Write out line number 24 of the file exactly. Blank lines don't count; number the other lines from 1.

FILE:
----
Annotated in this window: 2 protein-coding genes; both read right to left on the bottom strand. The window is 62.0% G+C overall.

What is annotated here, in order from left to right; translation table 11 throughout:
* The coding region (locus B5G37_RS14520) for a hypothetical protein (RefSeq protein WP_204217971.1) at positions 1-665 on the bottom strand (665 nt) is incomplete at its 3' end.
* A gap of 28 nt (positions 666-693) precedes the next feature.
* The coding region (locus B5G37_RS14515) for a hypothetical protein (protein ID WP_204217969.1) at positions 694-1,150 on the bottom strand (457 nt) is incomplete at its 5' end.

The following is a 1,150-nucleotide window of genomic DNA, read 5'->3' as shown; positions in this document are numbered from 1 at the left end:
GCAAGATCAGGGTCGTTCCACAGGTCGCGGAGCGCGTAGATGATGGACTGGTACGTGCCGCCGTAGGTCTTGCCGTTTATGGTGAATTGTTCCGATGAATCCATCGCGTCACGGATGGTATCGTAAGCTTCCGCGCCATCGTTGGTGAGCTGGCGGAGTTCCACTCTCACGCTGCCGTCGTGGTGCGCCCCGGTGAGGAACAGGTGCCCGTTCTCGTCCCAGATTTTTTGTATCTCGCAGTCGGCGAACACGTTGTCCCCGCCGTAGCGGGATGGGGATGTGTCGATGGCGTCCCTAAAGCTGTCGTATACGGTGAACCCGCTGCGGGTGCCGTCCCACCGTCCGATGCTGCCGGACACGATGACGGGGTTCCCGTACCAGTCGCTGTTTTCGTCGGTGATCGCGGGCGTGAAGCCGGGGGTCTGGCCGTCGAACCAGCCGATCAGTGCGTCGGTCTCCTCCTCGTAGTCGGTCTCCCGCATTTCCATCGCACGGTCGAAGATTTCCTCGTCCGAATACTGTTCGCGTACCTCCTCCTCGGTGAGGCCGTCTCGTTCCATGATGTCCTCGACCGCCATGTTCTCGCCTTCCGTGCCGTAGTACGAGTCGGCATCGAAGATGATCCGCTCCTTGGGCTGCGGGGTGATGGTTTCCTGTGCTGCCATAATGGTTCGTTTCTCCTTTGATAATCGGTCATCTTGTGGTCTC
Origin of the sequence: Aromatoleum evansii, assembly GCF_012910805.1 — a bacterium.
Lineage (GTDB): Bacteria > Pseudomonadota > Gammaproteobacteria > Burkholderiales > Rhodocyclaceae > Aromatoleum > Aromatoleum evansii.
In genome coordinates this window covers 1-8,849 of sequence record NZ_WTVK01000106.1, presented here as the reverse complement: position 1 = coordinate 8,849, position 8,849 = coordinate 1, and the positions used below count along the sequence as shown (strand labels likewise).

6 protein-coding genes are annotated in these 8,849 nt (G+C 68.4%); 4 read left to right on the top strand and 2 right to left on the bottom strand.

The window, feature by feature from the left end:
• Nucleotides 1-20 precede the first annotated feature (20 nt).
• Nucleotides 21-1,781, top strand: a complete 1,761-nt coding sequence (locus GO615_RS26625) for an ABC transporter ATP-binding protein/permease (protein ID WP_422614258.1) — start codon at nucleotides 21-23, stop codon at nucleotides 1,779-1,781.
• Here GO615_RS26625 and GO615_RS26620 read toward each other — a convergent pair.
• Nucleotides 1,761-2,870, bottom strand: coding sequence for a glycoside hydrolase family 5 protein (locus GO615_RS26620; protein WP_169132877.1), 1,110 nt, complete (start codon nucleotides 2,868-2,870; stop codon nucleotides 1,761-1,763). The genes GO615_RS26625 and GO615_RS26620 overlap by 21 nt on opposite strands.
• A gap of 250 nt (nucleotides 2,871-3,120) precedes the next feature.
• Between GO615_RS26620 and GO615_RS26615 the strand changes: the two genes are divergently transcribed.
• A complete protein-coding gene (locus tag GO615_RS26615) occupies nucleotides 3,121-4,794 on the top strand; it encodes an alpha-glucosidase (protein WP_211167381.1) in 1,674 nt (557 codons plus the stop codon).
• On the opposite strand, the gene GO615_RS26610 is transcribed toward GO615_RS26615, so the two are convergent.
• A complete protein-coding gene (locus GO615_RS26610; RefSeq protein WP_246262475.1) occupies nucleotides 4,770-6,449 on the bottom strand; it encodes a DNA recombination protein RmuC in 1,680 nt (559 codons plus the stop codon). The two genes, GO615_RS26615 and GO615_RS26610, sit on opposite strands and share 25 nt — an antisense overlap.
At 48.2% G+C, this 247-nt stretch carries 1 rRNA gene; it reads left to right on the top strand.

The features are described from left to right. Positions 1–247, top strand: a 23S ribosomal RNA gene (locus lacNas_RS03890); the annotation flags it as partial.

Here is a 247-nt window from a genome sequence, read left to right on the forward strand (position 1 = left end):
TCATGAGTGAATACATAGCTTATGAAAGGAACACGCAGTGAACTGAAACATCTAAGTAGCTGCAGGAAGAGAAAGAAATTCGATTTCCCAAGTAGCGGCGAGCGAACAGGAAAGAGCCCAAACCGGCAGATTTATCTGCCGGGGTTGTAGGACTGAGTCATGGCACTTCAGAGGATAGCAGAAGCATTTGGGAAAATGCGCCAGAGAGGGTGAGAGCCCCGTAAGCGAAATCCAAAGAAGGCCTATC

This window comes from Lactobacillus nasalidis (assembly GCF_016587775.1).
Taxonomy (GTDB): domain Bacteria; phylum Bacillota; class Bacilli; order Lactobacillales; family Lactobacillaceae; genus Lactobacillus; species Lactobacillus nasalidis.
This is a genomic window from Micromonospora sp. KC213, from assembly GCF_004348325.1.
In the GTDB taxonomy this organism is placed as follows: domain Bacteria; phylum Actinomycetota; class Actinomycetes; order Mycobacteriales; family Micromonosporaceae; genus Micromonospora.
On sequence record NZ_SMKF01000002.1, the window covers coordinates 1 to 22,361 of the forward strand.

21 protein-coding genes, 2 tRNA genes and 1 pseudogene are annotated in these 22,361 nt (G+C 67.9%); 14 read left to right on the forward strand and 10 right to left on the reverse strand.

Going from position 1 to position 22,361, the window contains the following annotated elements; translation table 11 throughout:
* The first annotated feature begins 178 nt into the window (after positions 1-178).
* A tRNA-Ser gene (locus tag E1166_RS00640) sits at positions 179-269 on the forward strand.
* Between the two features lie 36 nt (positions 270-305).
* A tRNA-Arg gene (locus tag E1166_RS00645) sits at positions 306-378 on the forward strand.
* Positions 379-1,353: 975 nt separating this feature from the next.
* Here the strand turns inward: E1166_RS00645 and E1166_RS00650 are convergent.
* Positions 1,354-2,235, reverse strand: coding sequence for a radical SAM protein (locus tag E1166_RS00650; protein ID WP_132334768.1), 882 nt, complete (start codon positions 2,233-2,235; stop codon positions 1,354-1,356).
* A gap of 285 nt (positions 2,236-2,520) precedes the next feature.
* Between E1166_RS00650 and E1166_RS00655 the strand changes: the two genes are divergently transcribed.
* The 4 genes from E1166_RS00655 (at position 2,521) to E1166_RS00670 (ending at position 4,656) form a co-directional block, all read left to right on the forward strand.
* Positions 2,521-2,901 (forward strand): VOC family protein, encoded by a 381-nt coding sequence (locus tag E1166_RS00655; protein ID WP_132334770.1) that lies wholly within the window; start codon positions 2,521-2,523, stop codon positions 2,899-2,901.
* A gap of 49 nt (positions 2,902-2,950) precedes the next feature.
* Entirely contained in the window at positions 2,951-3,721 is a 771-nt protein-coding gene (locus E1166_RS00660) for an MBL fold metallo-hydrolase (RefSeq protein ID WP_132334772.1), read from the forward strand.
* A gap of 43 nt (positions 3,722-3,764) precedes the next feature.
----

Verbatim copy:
Here is a 247-nt window from a genome sequence, read left to right on the forward strand (position 1 = left end):